Can I put my pottery in the microwave and dishwasher?
You sure can. Although many of our customers prefer to handwash their handmade pieces, you are more than welcome to put your functional pieces in the dishwasher. Microwave is safe as well! We recommend the top rack for longevity of the glaze. You can also use them in the oven (not the broiler), microwave and freezer.
The main thing to remember is that you want even heating/cooling on the piece, and for it to not experience extreme temperature changes (like from fridge to oven).
Will pottery break in the oven?
No, as long as you are careful. A big concern for those who use pieces in the oven should be thermal shock, which is the stress placed on pottery when it expeirences rapid temperature shifts.
Though the temperature shift that will cause shock varies depending on what clay has been used, there are a few loose guidelines to follow regardless. 1.) Never (ever) take a handmade ceramic piece from the freezer/fridge into the oven/microwave. The change in temp from 40 to 250+ degrees is too much and you’ll risk cracking. For example, when unloading the kiln, we wait for it to cool to at least 150 degrees before removing work. 2.) Only use in an even heating environment. This means no stove tops (heat from the bottom) or long stays in a broiler (heat from the top). Microwave, dishwasher and oven are okay! 3.) Try to warm up the piece near the stove while it heats up. This isn’t a must, but it will help the dish adapt before taking the plunge.
How do we as makers fight it? For starters, we recommend only using pottery that is designed to go in the oven in the oven. When we throw pie/baking dishes, we create a thick and even bottom, with the sides being roughly the same thickness as well. This not only means your food will cook evenly, but that they piece itself is heated evenly. Other items, such as plates and platters, are made of the same material BUT usually have a trimmed bottom (meaning thicker in some spots than others). This means that the heat will affect the thinner parts of the plate differently than the thicker areas and may break. In theory, every piece can go in the oven/microwave. However, some are a much greater risk, since they are not designed to do so.
Can you fix a broken piece of pottery?
With pottery, once it's broken it is broken. There are some advanced techniques from other cultures that use metal to 'glue' the pieces back together, but we are not equipped to do this. Chips and dings can be repaired to a certain extent, but it is a much more lengthy and expensive process than what we can offer in our studio
What is pottery made of? Is it ceramic or pottery?
Seems the same? Well, for most applications these words can be used interchangeably. But there are subtle differences to us, and so we’ll share our thoughts on them. ‘Ceramic’ tends to be used when describing high end, gallery grade art. It also can be used to describe sculptures, mass produced items and non-functional work. ‘Pottery’ is used when talking about everyday clay items, such as mugs and bowls. It’s a more accessible word than ‘ceramic’ for us, so that’s why we named our business the way we did. And we also only use ‘pottery’ in reference to handmade clay objects, even though to my knowledge that isn’t a widespread idea. The paint-your-own-pottery studios disagree with us, but I just can’t hold a mass produced mug and call it pottery!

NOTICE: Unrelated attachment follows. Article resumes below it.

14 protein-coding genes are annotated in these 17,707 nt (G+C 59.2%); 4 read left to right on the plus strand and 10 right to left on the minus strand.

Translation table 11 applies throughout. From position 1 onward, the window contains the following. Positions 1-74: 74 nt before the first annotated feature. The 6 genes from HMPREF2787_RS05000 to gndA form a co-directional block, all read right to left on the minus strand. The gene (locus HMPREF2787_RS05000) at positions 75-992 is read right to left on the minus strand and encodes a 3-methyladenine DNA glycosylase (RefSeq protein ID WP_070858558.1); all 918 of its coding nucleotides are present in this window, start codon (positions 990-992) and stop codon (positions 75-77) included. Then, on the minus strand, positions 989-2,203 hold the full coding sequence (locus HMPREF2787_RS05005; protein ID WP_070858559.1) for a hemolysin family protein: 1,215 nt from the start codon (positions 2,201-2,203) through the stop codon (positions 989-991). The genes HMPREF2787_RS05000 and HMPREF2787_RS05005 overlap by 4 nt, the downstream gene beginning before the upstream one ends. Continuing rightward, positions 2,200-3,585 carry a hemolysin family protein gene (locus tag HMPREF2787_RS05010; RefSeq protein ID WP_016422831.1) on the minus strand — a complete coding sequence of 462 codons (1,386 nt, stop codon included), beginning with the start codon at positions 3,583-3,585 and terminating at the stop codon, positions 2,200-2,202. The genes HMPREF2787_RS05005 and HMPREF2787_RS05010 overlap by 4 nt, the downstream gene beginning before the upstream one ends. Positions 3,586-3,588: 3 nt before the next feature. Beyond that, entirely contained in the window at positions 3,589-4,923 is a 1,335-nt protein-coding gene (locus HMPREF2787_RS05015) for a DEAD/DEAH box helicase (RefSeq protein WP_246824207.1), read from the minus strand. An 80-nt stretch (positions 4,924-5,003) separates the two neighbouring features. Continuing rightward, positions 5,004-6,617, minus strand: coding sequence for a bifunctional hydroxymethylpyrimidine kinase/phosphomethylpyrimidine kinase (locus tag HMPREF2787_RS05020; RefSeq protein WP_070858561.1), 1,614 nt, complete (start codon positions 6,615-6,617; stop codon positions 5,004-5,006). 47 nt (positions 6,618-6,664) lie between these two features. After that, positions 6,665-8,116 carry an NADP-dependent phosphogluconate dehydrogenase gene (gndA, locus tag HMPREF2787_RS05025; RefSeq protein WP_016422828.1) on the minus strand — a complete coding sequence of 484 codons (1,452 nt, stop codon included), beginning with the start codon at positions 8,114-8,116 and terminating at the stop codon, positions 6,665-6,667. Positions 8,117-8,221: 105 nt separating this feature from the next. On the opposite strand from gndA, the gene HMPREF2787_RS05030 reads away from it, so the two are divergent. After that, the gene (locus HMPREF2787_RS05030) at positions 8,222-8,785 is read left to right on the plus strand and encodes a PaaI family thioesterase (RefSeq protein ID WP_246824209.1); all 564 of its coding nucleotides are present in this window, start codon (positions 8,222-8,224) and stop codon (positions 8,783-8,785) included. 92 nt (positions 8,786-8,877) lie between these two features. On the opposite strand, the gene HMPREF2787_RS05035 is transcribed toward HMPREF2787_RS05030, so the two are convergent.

Regardless of what you call it, both pottery and ceramic items are made out of clay. There are many different types of clay (earthenware, stoneware, porcelain, synthetic, etc), but it is all clay.
How does glaze work? Is it food safe?
Glaze is a dry mix solution of chemicals mixed with water to create a top coat for pottery. Glazes are made of 3 basic types of ingredients: a glass maker, a stabilizer, and a flux.
Different chemicals put together make different glazes. Oh how we wish that it was as easy as paint! But when it boils down to is, glazes are chemical mixtures that are used to create a coating on top of clay. This is why we cannot just quickly mix together a glaze to match your grandmother’s favorite dining set from 40 years ago - the pigments you see are chemical reactions. Glaze testing is intense, and some glazes are incredibly toxic. Always test a piece that you think might be toxic or from unknown origins! All of ours have been certified food safe, so feel free to use in excess.
Why are your pottery classes for ages 16+?
There are actually a lot of reasons for this, but we will explain the two main reasons: safety and attention span. Our studio is very much a production grade facility - this means that it is not child friendly. We house machines such as slab roller and kilns that can quickly injure a roaming hand. The wheels themselves are a powerful piece of machinery, one without safety guards. Between our machinery, tools and uneven flooring, we have deemed it unsafe to have children in our studio for long periods of time. We have also found that children tend to lack the concentration and coordination needed to navigate our classes. Throwing on the wheel looks much easier than it is, many adults will struggle to have the strength and coordination to attempt it.